“This is my worst Pesach. Everything is going wrong!”

These were my son’s words after his younger sister found the afikomen instead of him. He went on to relate a long list of everything that was “bad,” including that all of our grape juice was spoiled (yes it was pretty embarrassing knocking on our neighbor’s door asking them if they had extra grape juice while keeping the mandatory two meters’ social distance).

I asked my son if he was able to find any good even amongst all the “bad”. He said, “No Mommy. If it’s bad, it’s bad, and if it’s good, it’s good.”

This child happens to be a very black and white thinker in general, so I wasn’t surprised by his answer. Thankfully, I used the opportunity to have an important conversation with him about the ability to feel two mixed emotions at once. I myself was feeling conflicting emotions during this experience: I was sad to see him so upset and negative on the Seder night, but I was also thankful and glad he was expressing himself, communicating with us, and receptive to an open conversation. I validated that, to him, it felt like everything was bad, but at the same time challenged him to find some good feelings.

Modeling my work in accepting conflicting feelings, I shared with him that YES, I am thankful that our family is healthy, but ALSO feel disappointed that we couldn’t be together with our extended family for the Seder. YES, I felt grateful to be able to buy what we needed for Pesach, and yet I was ALSO frustrated that many stores were closed and getting what we needed was much more challenging this year.

More YES and ALSO examples: during the quarantine period, we can all be enjoying time with our family members and also feel quite overwhelmed or irritated by their constant presence. We can be hopeful and optimistic about the future, and also feel like the whole world is falling apart. We can be doing fun and entertaining activities with our children, and also feel completely burnt out and not having an ounce of energy left to do anything. We can sing and dance and create a happy home atmosphere, and also cry and crawl into bed, wanting to stay there for a long time.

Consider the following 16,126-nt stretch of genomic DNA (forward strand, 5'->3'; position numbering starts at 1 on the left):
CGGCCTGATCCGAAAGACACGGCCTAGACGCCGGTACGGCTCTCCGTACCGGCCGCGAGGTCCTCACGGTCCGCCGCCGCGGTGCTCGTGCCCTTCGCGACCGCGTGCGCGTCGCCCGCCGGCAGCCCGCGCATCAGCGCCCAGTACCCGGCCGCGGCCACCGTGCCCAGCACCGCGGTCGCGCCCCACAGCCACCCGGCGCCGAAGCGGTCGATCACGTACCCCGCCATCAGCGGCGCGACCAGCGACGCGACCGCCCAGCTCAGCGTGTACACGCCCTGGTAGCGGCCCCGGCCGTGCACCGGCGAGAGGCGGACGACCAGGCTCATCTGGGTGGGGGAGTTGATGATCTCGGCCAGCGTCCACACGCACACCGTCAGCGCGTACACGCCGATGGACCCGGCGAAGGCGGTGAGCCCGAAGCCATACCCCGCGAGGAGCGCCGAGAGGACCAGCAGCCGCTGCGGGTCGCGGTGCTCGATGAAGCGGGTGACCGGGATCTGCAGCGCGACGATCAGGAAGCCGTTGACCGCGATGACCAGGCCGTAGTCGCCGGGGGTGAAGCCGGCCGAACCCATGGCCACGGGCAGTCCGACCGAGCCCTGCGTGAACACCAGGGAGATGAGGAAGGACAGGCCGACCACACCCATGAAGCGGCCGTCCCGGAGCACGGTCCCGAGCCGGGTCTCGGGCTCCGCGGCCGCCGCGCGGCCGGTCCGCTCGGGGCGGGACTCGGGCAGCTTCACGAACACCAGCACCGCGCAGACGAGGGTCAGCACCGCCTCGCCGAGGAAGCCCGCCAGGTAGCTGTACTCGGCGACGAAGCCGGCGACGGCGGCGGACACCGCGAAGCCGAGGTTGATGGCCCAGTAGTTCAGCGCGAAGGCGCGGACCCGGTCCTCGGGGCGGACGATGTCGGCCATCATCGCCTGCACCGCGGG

Lately I have been feeling proud of myself for my Supermom capabilities (mother, wife, teacher, cleaning lady, gymnastics teacher, professional, chef etc.) and very guilty, feeling like I am the worst mom in the world (you can use your imagination here).

Experiencing conflicting feelings is part of our life as Jews. We can God forbid mourn a recent loss and be commanded to be joyful on Yom Tov a day later. We can celebrate our son’s bar mitzvah, and also feel pain at the same time that our loved ones are with us only “virtually”. These days we are all experiencing some sort of loss/pain/fear about corona, yet God gave us the ability to also tap into the blessings and experience joy during this unprecedented time in our lives.

I don’t have the happy-ever-after ending in which my son smiled and said, “Yeah, Mom you’re right, there is so much good even with the bad.” But I do have a beautiful relationship with my son, in which there is laughing, sulking, joking, and sometimes all of the above happening at once. This is life, and it doesn’t always feel good, but it also feels great!